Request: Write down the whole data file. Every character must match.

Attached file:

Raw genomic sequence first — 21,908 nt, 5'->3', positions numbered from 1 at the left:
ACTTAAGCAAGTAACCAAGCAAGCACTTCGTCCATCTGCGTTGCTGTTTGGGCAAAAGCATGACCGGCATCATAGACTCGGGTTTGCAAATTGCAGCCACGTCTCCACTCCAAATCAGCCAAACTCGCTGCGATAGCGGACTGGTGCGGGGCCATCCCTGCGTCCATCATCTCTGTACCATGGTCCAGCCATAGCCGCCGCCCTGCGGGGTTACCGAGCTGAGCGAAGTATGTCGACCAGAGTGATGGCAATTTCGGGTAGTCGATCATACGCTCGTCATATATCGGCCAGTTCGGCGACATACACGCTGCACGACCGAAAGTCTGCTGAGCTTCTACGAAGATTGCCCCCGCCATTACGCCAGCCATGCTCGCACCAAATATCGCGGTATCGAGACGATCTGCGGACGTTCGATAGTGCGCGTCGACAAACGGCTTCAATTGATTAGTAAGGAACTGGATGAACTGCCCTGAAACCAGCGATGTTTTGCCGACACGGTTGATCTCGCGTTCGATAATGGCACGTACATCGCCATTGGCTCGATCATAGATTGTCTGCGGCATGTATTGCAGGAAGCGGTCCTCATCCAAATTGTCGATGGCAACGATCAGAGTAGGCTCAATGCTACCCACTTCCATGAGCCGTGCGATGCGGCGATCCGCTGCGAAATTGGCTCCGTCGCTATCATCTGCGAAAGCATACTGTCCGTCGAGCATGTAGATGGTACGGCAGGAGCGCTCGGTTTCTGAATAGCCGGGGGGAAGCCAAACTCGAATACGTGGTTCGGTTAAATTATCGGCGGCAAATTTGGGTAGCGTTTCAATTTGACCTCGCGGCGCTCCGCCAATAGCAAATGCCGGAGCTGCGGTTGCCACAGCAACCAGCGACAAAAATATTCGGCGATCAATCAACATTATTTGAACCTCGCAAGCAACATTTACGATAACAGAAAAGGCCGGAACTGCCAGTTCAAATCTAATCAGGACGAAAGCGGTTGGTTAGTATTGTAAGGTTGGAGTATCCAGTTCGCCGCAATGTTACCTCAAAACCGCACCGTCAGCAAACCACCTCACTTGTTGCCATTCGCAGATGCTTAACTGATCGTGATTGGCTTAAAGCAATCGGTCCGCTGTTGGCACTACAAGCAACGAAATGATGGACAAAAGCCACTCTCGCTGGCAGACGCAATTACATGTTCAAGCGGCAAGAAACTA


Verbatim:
Raw genomic sequence first — 21,908 nt, 5'->3', positions numbered from 1 at the left:
ACTTAAGCAAGTAACCAAGCAAGCACTTCGTCCATCTGCGTTGCTGTTTGGGCAAAAGCATGACCGGCATCATAGACTCGGGTTTGCAAATTGCAGCCACGTCTCCACTCCAAATCAGCCAAACTCGCTGCGATAGCGGACTGGTGCGGGGCCATCCCTGCGTCCATCATCTCTGTACCATGGTCCAGCCATAGCCGCCGCCCTGCGGGGTTACCGAGCTGAGCGAAGTATGTCGACCAGAGTGATGGCAATTTCGGGTAGTCGATCATACGCTCGTCATATATCGGCCAGTTCGGCGACATACACGCTGCACGACCGAAAGTCTGCTGAGCTTCTACGAAGATTGCCCCCGCCATTACGCCAGCCATGCTCGCACCAAATATCGCGGTATCGAGACGATCTGCGGACGTTCGATAGTGCGCGTCGACAAACGGCTTCAATTGATTAGTAAGGAACTGGATGAACTGCCCTGAAACCAGCGATGTTTTGCCGACACGGTTGATCTCGCGTTCGATAATGGCACGTACATCGCCATTGGCTCGATCATAGATTGTCTGCGGCATGTATTGCAGGAAGCGGTCCTCATCCAAATTGTCGATGGCAACGATCAGAGTAGGCTCAATGCTACCCACTTCCATGAGCCGTGCGATGCGGCGATCCGCTGCGAAATTGGCTCCGTCGCTATCATCTGCGAAAGCATACTGTCCGTCGAGCATGTAGATGGTACGGCAGGAGCGCTCGGTTTCTGAATAGCCGGGGGGAAGCCAAACTCGAATACGTGGTTCGGTTAAATTATCGGCGGCAAATTTGGGTAGCGTTTCAATTTGACCTCGCGGCGCTCCGCCAATAGCAAATGCCGGAGCTGCGGTTGCCACAGCAACCAGCGACAAAAATATTCGGCGATCAATCAACATTATTTGAACCTCGCAAGCAACATTTACGATAACAGAAAAGGCCGGAACTGCCAGTTCAAATCTAATCAGGACGAAAGCGGTTGGTTAGTATTGTAAGGTTGGAGTATCCAGTTCGCCGCAATGTTACCTCAAAACCGCACCGTCAGCAAACCACCTCACTTGTTGCCATTCGCAGATGCTTAACTGATCGTGATTGGCTTAAAGCAATCGGTCCGCTGTTGGCACTACAAGCAACGAAATGATGGACAAAAGCCACTCTCGCTGGCAGACGCAATTACATGTTCAAGCGGCAAGAAACTA